As we are in the season of Lent, which this year runs from March 6-April 18, and one of my co-workers is a Catholic who always gives up sweet treats this time of year, the subject of Lenten traditions has been on my mind.
As most people are aware, Lent is a period of fasting and penance leading up to Easter. The season is rooted in the 40-day fast of Jesus in the wilderness. Catholic Lent begins on Ash Wednesday, and ends right before the evening Masses of Holy Thursday. Of course, not just Catholics observe Lent: Orthodox Christians and many Protestants benefit from this annual season of sacrifice and simplicity. Even some non-Christians observe it as a period of improvement and reflection. By depriving ourselves of some small pleasure or indulgence we can offer that sacrifice up to God. Or we might “give up” a bad habit as a way of positively shaping our life.
Many Christians commemorate Lent with various acts of abstention and austerity – traditionally abstaining from eating meat, but there are many variants. People tend to view Lent in a variety of ways. For some, it is a period of going on a diet; for others, it is when Catholic co-workers show up to work with ashes on their heads, and fast-food restaurants start selling fish sandwiches. The three pillars of Lent are fasting, prayer and almsgiving.
Lent, which comes from the Teutonic (Germanic) word for springtime, can be viewed as a spiritual spring cleaning. Historically, the earliest fasts of Lent tended to be very strict, allowing one meal a day, and even then, meats, eggs, and other indulgences were forbidden. Many Eastern Churches still follow this today. Now, in most Western Churches, only Ash Wednesday and Good Friday are enjoined as strict fast days, but Fridays are set aside for abstinence from meat. “Meatless Fridays” are still an important part of the Lenten season for many Catholics, including my co-worker. Since it is believed Jesus Christ suffered and died on the cross on a Friday, Christians from the very beginning have set aside that day to unite their sufferings to Jesus. This led the Church to recognize every Friday as a “Good Friday” where Christians can remember Christ’s passion, and for much of the Church’s history, meat was singled out as a worthy sacrifice on account of its association with feasts and celebrations. In most ancient cultures meat was considered a delicacy and the “fattened calf” was not slaughtered unless there was something to celebrate. Eating meat on a Friday to “celebrate” the death of Christ just didn’t seem right to the early church.
As an interesting aside, historically in some areas of northern Europe, beaver tail was considered “fish” and therefore eligible to be eaten during the meat-eschewing period. Some also say the same thing about Michigan muskrats, which can also be eaten during Lent because although they are mammals, they swim, which apparently qualifies them for fish status during the Lenten season! Personally, I would rather stick to vegetables than try this delicacy. There is a lot more information at www.churchyear.net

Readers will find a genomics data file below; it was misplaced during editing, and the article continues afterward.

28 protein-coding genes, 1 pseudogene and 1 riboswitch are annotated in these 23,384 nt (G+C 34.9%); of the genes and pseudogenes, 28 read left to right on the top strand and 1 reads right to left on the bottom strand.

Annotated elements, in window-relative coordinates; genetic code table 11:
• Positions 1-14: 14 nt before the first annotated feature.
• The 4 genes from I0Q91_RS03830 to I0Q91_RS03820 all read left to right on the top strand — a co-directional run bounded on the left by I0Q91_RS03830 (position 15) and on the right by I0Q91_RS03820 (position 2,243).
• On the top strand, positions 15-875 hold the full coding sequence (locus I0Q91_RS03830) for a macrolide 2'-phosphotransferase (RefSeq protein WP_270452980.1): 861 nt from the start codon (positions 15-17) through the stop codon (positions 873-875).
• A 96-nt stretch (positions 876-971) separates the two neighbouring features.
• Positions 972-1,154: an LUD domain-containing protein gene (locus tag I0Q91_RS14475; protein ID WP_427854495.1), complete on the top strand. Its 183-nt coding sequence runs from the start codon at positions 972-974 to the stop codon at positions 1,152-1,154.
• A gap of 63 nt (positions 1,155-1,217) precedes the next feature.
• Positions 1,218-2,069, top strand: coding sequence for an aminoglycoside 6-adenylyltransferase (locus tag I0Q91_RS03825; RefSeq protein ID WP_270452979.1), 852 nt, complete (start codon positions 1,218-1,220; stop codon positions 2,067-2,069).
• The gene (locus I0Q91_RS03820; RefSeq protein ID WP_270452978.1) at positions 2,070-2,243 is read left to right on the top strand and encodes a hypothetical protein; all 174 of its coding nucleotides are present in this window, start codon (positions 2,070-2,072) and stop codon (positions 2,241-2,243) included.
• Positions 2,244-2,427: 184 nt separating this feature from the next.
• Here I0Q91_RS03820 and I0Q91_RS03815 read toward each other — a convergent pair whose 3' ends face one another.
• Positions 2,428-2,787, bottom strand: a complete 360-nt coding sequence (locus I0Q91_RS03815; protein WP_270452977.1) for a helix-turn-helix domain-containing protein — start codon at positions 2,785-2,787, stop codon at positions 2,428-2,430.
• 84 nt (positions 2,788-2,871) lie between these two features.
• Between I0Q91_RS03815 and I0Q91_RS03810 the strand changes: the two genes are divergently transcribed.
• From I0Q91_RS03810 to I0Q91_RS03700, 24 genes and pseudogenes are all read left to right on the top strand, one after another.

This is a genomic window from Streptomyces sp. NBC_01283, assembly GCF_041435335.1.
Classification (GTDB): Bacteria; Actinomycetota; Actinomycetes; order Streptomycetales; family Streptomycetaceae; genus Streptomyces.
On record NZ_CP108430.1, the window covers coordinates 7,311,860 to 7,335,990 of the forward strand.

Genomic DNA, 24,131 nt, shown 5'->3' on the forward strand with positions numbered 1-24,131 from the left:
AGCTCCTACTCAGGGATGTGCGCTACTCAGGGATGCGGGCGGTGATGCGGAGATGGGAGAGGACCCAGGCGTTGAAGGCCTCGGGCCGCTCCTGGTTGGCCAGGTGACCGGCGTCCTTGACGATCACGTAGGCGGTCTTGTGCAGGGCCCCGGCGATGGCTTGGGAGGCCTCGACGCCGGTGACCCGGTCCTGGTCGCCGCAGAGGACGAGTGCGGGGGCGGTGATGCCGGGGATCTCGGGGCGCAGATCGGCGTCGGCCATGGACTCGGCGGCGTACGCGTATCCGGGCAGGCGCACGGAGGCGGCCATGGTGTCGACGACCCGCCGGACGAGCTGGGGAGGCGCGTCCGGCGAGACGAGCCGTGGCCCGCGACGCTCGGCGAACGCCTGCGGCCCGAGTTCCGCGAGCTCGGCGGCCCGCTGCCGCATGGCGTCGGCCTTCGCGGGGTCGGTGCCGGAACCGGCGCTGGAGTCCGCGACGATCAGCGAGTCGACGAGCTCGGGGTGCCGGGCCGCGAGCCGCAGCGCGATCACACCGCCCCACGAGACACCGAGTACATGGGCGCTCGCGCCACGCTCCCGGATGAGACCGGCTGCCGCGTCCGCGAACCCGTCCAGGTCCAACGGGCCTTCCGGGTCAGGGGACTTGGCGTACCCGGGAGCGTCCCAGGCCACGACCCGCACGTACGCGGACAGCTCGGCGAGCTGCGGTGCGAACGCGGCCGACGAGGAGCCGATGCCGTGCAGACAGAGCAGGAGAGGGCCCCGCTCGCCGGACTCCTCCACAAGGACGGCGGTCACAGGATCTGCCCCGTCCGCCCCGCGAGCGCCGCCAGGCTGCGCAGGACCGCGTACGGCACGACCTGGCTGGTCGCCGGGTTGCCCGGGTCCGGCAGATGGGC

So, remembering that many people give up things that will really, really be missed, what are some of the most popular things that people give up at Lent in the 21st century?
- Top of the list is giving up sweet things – either all sugar or specific treats like chocolate, cakes, sugar and cream in coffee, etc.
- For those that don’t have a sweet tooth, giving up fast food, pizza, chips or even salt is a fairly common option
- Giving up smoking, alcohol or caffeine are also common sacrifices made during Lent and some people take the opportunity to break the habit for good
- There is an increasing trend for people to sign off social media for the 40 days of Lent or – shock, horror! – even spend their non-work time AWAY FROM THEIR SMARTPHONES
- Giving up TV (some people make an exception for news programs but deny themselves anything frivolous) or trashy magazines is still a sacrifice many choose to make with the intention of reading the Bible or doing something worthier during the time freed up
- Giving up some sleep, such as setting the alarm for half an hour earlier and spending that extra time in prayer and meditation
- Stop bad habits like gossip, sarcasm or running late – again, maybe as the start to lifelong good habits
There are obscure and less obvious self-denying behaviors out there which just a brief internet search will reveal: turning off the car radio, forgoing designer brands, cutting out karaoke, sleeping without a pillow and more! So, whatever your personal views or practices are during the Lenten season, I wish you luck and perseverance.
I will leave you with an amusing quote from one of my heroes, Benjamin Franklin: “Those have a short Lent who owe money to be paid at Easter”.
God bless America!
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